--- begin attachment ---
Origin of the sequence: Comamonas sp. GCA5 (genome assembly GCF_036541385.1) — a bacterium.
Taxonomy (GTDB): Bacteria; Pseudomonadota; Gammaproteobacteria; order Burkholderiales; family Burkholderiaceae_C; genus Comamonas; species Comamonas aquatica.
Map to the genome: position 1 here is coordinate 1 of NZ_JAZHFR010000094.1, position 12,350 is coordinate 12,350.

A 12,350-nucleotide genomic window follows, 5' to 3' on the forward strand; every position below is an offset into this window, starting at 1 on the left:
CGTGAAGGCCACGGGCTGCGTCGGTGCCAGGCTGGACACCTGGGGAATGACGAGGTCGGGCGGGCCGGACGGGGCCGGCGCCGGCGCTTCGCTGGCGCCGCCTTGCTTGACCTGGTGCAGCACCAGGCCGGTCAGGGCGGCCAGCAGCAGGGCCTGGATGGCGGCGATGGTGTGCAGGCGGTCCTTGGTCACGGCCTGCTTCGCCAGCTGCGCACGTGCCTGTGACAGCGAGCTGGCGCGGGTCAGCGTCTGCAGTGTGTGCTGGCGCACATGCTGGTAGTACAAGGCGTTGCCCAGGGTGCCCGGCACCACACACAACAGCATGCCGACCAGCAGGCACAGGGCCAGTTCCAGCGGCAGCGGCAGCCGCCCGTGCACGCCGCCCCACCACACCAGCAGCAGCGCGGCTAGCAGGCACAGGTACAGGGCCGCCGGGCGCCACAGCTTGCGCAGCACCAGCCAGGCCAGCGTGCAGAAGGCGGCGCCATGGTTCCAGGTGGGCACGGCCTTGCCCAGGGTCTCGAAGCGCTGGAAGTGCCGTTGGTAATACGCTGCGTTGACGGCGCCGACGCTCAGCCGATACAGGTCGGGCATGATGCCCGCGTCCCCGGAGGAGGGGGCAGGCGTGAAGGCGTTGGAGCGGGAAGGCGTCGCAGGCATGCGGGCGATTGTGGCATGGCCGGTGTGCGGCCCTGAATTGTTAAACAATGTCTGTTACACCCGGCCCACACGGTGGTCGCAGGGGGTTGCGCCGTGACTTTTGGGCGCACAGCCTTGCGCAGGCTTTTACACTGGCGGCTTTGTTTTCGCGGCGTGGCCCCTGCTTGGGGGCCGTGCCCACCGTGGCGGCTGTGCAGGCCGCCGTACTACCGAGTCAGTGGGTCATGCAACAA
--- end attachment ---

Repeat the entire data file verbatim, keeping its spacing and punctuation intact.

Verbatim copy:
Origin of the sequence: Comamonas sp. GCA5 (genome assembly GCF_036541385.1) — a bacterium.
Taxonomy (GTDB): Bacteria; Pseudomonadota; Gammaproteobacteria; order Burkholderiales; family Burkholderiaceae_C; genus Comamonas; species Comamonas aquatica.
Map to the genome: position 1 here is coordinate 1 of NZ_JAZHFR010000094.1, position 12,350 is coordinate 12,350.

A 12,350-nucleotide genomic window follows, 5' to 3' on the forward strand; every position below is an offset into this window, starting at 1 on the left:
CGTGAAGGCCACGGGCTGCGTCGGTGCCAGGCTGGACACCTGGGGAATGACGAGGTCGGGCGGGCCGGACGGGGCCGGCGCCGGCGCTTCGCTGGCGCCGCCTTGCTTGACCTGGTGCAGCACCAGGCCGGTCAGGGCGGCCAGCAGCAGGGCCTGGATGGCGGCGATGGTGTGCAGGCGGTCCTTGGTCACGGCCTGCTTCGCCAGCTGCGCACGTGCCTGTGACAGCGAGCTGGCGCGGGTCAGCGTCTGCAGTGTGTGCTGGCGCACATGCTGGTAGTACAAGGCGTTGCCCAGGGTGCCCGGCACCACACACAACAGCATGCCGACCAGCAGGCACAGGGCCAGTTCCAGCGGCAGCGGCAGCCGCCCGTGCACGCCGCCCCACCACACCAGCAGCAGCGCGGCTAGCAGGCACAGGTACAGGGCCGCCGGGCGCCACAGCTTGCGCAGCACCAGCCAGGCCAGCGTGCAGAAGGCGGCGCCATGGTTCCAGGTGGGCACGGCCTTGCCCAGGGTCTCGAAGCGCTGGAAGTGCCGTTGGTAATACGCTGCGTTGACGGCGCCGACGCTCAGCCGATACAGGTCGGGCATGATGCCCGCGTCCCCGGAGGAGGGGGCAGGCGTGAAGGCGTTGGAGCGGGAAGGCGTCGCAGGCATGCGGGCGATTGTGGCATGGCCGGTGTGCGGCCCTGAATTGTTAAACAATGTCTGTTACACCCGGCCCACACGGTGGTCGCAGGGGGTTGCGCCGTGACTTTTGGGCGCACAGCCTTGCGCAGGCTTTTACACTGGCGGCTTTGTTTTCGCGGCGTGGCCCCTGCTTGGGGGCCGTGCCCACCGTGGCGGCTGTGCAGGCCGCCGTACTACCGAGTCAGTGGGTCATGCAACAA